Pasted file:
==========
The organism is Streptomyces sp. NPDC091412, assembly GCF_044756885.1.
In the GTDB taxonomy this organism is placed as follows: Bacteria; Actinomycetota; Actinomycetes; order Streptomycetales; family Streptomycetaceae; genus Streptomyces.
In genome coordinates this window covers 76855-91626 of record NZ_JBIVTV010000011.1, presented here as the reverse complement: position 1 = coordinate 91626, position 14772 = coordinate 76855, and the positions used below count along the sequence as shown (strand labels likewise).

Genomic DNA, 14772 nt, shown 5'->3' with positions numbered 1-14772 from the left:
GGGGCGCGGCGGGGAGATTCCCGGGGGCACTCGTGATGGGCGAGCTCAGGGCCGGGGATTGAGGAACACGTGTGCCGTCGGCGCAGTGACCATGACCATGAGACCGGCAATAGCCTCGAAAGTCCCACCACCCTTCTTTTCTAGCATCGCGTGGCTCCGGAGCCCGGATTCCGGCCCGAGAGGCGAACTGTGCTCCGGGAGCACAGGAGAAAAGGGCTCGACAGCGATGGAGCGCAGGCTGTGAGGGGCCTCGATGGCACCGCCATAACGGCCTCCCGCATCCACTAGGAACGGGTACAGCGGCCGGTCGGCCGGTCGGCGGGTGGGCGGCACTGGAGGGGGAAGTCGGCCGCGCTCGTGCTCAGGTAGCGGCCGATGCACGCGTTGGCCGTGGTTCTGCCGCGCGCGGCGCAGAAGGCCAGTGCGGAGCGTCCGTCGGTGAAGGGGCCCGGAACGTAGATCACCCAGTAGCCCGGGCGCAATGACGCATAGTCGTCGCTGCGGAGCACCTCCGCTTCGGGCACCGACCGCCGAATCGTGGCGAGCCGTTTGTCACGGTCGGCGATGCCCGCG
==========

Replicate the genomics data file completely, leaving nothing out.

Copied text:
The organism is Streptomyces sp. NPDC091412, assembly GCF_044756885.1.
In the GTDB taxonomy this organism is placed as follows: Bacteria; Actinomycetota; Actinomycetes; order Streptomycetales; family Streptomycetaceae; genus Streptomyces.
In genome coordinates this window covers 76855-91626 of record NZ_JBIVTV010000011.1, presented here as the reverse complement: position 1 = coordinate 91626, position 14772 = coordinate 76855, and the positions used below count along the sequence as shown (strand labels likewise).

Genomic DNA, 14772 nt, shown 5'->3' with positions numbered 1-14772 from the left:
GGGGCGCGGCGGGGAGATTCCCGGGGGCACTCGTGATGGGCGAGCTCAGGGCCGGGGATTGAGGAACACGTGTGCCGTCGGCGCAGTGACCATGACCATGAGACCGGCAATAGCCTCGAAAGTCCCACCACCCTTCTTTTCTAGCATCGCGTGGCTCCGGAGCCCGGATTCCGGCCCGAGAGGCGAACTGTGCTCCGGGAGCACAGGAGAAAAGGGCTCGACAGCGATGGAGCGCAGGCTGTGAGGGGCCTCGATGGCACCGCCATAACGGCCTCCCGCATCCACTAGGAACGGGTACAGCGGCCGGTCGGCCGGTCGGCGGGTGGGCGGCACTGGAGGGGGAAGTCGGCCGCGCTCGTGCTCAGGTAGCGGCCGATGCACGCGTTGGCCGTGGTTCTGCCGCGCGCGGCGCAGAAGGCCAGTGCGGAGCGTCCGTCGGTGAAGGGGCCCGGAACGTAGATCACCCAGTAGCCCGGGCGCAATGACGCATAGTCGTCGCTGCGGAGCACCTCCGCTTCGGGCACCGACCGCCGAATCGTGGCGAGCCGTTTGTCACGGTCGGCGATGCCCGCG